Often, when you see a post that is of interest to someone else, you want to tag them. This is where you comment with their name to notify them so that they will see the post.
Unfortunately, if the person you’ve tagged is not in the group, they will not be able to see the post.
You’re left with a couple of options.
If you’re wanting to share a link with someone, click on the link and share from there. You can also click on the word “post”, “photo”, or “video” to bring you to the original.
Sometimes when a link is posted in a T1D group, it has a share option. If you use this option, it will not share the original link. Because you’re sharing it from a closed group, most of these links will only appear to other members of the group, even when you share it on your own timeline.
If someone writes something that you would really like to share (maybe a poem or something that touches you), simply ask the person if you can share it.
Taking screenshots or copy and pasting is not allowed in closed groups unless the original poster has given permission.
What do “Bump” and “Following” mean?
You might see a post from someone asking a question and the only comments are “bump” or “following”.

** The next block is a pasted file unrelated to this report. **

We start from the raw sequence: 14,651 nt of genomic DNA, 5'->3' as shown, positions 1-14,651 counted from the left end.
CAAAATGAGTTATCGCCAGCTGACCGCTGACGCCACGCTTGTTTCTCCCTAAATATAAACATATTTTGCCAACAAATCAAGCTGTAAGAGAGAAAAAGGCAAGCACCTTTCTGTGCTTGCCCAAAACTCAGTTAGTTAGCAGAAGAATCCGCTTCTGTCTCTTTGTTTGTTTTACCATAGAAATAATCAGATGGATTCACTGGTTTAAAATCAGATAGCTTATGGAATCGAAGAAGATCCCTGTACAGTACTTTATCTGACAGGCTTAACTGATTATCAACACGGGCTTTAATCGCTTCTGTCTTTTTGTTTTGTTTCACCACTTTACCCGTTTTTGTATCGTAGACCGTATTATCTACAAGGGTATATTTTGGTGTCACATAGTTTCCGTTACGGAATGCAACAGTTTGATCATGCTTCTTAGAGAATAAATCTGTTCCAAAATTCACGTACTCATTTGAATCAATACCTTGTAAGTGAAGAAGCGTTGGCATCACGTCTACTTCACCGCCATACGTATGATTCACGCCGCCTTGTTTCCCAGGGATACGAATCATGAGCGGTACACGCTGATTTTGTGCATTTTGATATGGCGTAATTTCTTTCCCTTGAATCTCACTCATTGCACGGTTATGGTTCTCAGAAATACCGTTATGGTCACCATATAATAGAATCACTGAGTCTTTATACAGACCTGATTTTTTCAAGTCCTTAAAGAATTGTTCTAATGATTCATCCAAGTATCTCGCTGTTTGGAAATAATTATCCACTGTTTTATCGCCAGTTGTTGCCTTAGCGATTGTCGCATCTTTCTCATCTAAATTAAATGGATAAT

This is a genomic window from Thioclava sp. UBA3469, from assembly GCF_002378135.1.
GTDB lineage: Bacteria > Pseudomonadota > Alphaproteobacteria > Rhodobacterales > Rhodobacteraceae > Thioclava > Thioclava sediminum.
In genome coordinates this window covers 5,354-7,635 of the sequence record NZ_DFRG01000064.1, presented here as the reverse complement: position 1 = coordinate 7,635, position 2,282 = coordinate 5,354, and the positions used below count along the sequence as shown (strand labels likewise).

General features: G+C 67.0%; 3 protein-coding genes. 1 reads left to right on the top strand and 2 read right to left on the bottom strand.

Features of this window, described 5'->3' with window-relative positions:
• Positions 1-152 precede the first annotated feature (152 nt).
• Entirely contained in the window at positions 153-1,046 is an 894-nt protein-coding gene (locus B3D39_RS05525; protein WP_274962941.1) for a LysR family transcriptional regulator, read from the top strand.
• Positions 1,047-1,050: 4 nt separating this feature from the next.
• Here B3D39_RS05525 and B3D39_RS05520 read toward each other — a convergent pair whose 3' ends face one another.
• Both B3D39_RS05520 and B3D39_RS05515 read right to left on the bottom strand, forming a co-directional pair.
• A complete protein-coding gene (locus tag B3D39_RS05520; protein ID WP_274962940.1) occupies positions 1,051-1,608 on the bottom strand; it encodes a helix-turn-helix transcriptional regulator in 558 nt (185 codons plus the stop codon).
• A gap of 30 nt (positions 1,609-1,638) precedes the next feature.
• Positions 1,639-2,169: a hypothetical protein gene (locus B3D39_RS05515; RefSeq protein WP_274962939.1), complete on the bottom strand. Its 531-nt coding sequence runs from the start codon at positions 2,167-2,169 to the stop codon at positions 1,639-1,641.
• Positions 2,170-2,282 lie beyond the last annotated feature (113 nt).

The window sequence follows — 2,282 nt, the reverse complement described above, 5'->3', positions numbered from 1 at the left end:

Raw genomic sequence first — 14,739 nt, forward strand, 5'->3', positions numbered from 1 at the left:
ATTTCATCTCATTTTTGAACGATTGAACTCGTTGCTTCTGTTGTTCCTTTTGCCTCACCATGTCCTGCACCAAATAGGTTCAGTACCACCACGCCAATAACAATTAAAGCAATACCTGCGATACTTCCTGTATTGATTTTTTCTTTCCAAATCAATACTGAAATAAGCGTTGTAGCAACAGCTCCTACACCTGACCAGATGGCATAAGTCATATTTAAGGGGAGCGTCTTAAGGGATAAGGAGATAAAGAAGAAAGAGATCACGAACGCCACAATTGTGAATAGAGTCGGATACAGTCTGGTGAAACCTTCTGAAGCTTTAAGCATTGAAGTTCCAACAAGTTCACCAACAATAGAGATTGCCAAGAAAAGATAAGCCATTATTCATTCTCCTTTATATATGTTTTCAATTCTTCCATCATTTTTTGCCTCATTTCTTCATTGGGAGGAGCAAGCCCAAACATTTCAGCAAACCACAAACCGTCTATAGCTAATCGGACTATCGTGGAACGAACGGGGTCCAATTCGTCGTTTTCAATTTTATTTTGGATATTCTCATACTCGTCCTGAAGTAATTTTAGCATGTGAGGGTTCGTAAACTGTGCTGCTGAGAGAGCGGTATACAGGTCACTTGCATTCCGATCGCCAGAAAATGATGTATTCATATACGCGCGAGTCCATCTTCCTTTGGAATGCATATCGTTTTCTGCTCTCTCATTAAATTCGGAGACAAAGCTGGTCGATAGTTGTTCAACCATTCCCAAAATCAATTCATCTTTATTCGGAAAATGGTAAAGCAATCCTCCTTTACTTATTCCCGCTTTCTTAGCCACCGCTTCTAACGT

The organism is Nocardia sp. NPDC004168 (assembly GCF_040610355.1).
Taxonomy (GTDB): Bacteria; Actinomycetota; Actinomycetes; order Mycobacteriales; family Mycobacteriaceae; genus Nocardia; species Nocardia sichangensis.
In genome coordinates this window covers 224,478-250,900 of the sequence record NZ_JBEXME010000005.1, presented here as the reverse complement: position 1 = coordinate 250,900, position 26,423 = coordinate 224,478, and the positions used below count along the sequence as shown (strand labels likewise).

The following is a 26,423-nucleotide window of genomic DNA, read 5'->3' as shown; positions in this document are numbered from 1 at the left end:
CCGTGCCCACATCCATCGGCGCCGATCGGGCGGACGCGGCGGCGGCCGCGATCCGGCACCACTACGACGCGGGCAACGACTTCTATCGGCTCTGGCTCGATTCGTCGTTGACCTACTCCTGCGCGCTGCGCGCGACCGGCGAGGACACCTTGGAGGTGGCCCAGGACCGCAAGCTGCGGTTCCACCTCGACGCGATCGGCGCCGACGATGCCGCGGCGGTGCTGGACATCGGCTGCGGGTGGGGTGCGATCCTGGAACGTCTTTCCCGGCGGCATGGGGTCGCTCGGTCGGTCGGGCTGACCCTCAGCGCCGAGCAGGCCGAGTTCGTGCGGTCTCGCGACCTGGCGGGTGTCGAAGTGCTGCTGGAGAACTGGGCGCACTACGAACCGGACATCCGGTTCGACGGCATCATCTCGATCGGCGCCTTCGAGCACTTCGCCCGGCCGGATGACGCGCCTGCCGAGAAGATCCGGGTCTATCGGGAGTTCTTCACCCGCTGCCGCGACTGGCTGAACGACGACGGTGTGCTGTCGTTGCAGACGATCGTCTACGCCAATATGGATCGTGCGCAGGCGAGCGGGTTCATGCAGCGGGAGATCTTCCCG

Like any other social media network, Facebook works based on complex algorithms. Basically, it tries to show you more of what you like and less of what you don’t like.
Because of this, sometimes posts get lost in the shuffle. If a post is sitting there for a while with no one commenting or “liking” it, you can type “bump” in the comments to get Facebook to show the post to more people.
You’ll generally do this if it’s your own post and you aren’t getting responses, or if you come across a post that you are unable to answer but you want to help draw attention to the post so someone else can help.
Some people get upset, especially in the larger groups, when no one answers their questions. It can seem like they are being ignored. So if you see a post that is not getting any interest, do the person a favor and “bump” their post.
Following means you are also interested in the answer. When you type “following” as a comment, it tells other group members that you are interested in what others are going to say.
By typing a word in the comments, you are ensuring that you will get future notifications on the post. Another common way to follow a post is to type “.” as a comment.
Starting your own T1D Facebook Group
There are over 200 Groups in this T1D Facebook Groups list I’ve put together. And there are many more out there.
But you still may not find what you’re looking for. It might make you want to start your own group.
Starting a group is easy. All you need is a name and a second person who wants to be a member.
Maintaining it is the hard part. Finding other members and keeping scammers out can be very time consuming.
If that doesn’t phase you, then my one big tip is to make sure your name is clear and is something people would search for. Don’t come up with a cute name or something with a pun. Be straightforward. Otherwise, no one will find your group.
And when you start your group, make sure you send me a message so I can add it to my list!!!
Happy Carb Counting!